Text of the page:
..."Most candidates for women’s ordination in the Roman Catholic Women Priests movement are mature women, many former nuns, missionaries and theologians. They work in social justice, in ecological movements, in non-profit organizations, education, or assistance of refugees, for example. Activism is often intertwined with missionary work.
Reverend Blanca Cecilia Santana Cortez from Colombia, for example, works with “mujeres de la prostitution”, sex-workers, and with afro-Colombian women living in extreme poverty. She doesn’t provide for them as a charity, she educates them to be free individuals, to fight for their rights, to be feminists. She doesn’t teach them to be Christian, but to be like Christ.
The Vatican considers female ordination a serious crime, issuing an order in 2010 to clarify that anyone who participates in the “attempted” ordination of a woman automatically excommunicates themselves. That statement included the severity of the sin of the attempted women’s ordination as at the same level of a crime as the sexual abuse of minors by priests.
For the crime of involvement with women’s ordination, employees of the Catholic Church often lose their jobs. Pastoral associates, professors, chaplains, nurses, and even nuns, lose pensions, support and housing issued by any Catholic organization, including schools and hospitals. They cannot be buried in a Catholic cemetery with their own families.
Despite this, most of the women that have been interviewed do not want to leave the Catholic Church. In the words of Bishop Bridget Mary Meehan, former nun, writer of more than 20 religious books, and founder of the Catholic Community Mary Mother of Jesus in Sarasota, Florida: "Does that mean they can take away our faith? My faith is in my DNA. I'm an Irish Catholic woman and I am passionate about my Catholic faith. I'm as much a Catholic as the pope is. We’re not leaving the Church, we’re leading the Church"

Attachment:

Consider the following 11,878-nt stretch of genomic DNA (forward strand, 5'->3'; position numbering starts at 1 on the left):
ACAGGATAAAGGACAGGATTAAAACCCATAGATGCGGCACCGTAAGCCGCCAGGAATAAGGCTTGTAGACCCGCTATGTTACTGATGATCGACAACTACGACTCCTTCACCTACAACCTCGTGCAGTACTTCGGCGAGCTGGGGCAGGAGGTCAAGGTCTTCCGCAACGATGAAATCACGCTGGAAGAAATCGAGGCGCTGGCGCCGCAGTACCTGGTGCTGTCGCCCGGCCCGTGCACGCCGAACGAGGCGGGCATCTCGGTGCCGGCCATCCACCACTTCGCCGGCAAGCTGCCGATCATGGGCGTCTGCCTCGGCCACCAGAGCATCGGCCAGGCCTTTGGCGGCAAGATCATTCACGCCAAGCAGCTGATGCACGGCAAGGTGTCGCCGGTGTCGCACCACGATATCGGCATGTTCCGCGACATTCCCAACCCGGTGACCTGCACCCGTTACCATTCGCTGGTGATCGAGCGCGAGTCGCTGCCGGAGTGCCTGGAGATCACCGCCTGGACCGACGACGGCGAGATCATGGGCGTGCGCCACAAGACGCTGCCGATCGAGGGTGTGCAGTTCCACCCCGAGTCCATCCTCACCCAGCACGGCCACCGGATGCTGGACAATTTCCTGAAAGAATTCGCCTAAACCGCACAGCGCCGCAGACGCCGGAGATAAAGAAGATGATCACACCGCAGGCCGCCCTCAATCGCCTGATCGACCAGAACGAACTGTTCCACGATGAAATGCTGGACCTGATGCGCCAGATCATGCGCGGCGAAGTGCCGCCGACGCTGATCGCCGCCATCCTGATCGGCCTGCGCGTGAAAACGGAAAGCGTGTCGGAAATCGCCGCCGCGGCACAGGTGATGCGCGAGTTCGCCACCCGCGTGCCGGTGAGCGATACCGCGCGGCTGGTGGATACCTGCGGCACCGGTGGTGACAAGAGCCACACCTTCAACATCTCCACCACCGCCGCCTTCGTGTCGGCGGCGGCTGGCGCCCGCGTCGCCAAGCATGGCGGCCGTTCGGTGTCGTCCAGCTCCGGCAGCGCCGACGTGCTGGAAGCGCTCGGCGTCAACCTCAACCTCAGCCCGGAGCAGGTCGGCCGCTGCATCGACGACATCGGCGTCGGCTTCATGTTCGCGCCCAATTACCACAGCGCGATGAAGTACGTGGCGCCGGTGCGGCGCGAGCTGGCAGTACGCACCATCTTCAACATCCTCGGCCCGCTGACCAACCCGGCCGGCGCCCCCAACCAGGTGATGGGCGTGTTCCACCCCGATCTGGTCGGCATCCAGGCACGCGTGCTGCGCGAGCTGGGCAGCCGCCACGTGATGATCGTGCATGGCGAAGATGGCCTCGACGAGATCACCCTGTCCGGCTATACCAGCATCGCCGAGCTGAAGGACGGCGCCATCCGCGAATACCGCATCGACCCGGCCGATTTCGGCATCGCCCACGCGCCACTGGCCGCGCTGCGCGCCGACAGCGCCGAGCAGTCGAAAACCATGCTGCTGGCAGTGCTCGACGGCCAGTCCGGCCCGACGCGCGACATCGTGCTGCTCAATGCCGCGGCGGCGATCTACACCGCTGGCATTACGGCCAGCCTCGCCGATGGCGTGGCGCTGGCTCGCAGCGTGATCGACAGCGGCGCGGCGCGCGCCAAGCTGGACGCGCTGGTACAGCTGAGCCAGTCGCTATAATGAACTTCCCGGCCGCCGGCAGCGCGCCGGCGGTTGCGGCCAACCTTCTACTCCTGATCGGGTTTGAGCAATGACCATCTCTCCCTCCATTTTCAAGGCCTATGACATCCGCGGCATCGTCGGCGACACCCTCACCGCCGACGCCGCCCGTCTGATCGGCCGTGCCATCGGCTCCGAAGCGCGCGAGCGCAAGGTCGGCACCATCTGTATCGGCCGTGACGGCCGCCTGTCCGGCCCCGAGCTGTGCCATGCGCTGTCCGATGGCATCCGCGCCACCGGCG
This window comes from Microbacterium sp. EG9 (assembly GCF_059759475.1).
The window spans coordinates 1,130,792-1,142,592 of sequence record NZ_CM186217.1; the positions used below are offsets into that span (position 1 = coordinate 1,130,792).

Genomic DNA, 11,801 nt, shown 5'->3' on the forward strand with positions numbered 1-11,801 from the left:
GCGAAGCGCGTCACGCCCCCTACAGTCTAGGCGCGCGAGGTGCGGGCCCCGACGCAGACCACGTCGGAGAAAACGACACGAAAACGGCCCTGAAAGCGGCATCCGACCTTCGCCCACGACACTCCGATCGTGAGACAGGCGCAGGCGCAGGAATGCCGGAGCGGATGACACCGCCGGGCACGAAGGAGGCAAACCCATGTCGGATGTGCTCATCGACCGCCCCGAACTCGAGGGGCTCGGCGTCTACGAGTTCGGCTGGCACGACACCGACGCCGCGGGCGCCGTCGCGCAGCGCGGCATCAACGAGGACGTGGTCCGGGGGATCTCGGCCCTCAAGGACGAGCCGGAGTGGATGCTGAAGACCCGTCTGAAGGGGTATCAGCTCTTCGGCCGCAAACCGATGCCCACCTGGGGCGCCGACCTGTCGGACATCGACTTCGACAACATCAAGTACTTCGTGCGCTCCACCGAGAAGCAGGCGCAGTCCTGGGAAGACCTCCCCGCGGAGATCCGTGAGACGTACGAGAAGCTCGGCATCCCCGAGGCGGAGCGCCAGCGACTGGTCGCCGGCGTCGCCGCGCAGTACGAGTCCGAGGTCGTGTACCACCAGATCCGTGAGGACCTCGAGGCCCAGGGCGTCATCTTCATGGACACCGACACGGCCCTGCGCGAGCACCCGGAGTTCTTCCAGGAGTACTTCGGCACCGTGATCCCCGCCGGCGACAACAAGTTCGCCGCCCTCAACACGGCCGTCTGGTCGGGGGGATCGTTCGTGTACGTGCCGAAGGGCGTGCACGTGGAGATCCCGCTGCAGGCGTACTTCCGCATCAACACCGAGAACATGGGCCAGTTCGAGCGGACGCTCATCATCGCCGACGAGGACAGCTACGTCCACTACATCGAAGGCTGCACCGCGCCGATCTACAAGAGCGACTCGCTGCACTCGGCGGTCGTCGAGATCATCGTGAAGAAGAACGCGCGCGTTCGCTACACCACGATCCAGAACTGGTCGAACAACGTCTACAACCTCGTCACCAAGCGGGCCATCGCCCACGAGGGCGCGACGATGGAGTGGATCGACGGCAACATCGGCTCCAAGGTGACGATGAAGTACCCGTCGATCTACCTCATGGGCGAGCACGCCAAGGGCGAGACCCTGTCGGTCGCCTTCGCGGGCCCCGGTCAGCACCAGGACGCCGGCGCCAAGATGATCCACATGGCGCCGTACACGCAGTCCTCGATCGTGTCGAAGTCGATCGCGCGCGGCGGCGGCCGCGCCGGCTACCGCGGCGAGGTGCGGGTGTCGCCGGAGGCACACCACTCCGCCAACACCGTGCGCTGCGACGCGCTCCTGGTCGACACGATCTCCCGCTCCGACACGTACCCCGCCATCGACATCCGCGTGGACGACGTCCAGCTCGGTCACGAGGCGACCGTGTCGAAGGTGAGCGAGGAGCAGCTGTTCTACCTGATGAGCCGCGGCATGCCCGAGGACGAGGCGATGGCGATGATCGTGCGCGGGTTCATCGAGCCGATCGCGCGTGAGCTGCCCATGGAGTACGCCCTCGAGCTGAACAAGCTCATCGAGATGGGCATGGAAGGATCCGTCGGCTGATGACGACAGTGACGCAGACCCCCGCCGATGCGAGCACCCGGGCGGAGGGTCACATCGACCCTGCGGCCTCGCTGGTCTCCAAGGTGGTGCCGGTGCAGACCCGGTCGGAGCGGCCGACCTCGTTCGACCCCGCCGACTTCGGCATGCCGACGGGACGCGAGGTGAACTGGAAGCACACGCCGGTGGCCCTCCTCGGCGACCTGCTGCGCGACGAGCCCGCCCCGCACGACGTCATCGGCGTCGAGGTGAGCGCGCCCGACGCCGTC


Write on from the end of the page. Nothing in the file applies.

To understand what “leading and transforming the Church” means, it is important to understand what is at the heart of the mission of women in priesthood, and why this model is so frightening to the Vatican.
According to feminist theologians, if God is always considered a masculine figure -- macho, warrior, dictatorial, perfectionist, distant, all knowing, all rational, all powerful -- this narrow image shapes our understanding of the entire world. This model of power and punishment reinforces inequality and violence. Yet, every major spiritual tradition carries a deeply rooted, ancient and arguably feminist understanding of the divine: God as mystery, wisdom, spirit, pure life, pure passion for life, love. A feminist spirituality rooted in equality and inclusivity, is inherently nonhierarchical, and honors collaboration and compassion over power. It comes with a sense of co-creation and co-responsibility in the world, respecting all people as part of the divine Mystery.
Women priests ask for a new model of cooperation between men and women, a new model of leadership based not on power, but pastoral and responsible love. They envision the Church as an all-inclusive and egalitarian community, a model that could be closer to early Christianity, therefore not clerical, where priests are servants to the people of God. They did not shape a new cult, but organically gathered people from the grassroots, from the suburbs, and the people who no longer feel welcomed by the Official Church. The historical Jesus did not exclude anybody from his life, and therefore they do not exclude any person from their communities: it is quite common in their communities to see Catholics that are divorced, lesbian, gay, transgender, or women who have had an abortion...."
Since 2012, Nausicaa Giulia Bianchi has been working on a web documentary and book project called “You Gave The Virgin a New Heart”. She met so far more than 70 women priests in the USA and Colombia, photographing and interviewing them. She’s planning to continue her documentation in Europe and South Africa in 2016. The final book and website will present photographs, interviews, drawings, archival photographs and documents, theological and feminist essays becoming a reference point for this topic.
She choses specifically to document the Roman Catholic Women Priests movement because it’s the religion of her childhood, but also because she wants to stress the importance of civil and religious disobedience. We live in a society where obedience is rewarded anywhere. In her opinion, dialogue with the past is vital, but it must be a critical dialogue. We are in charge to shape the future starting from the primacy of individual consciousness.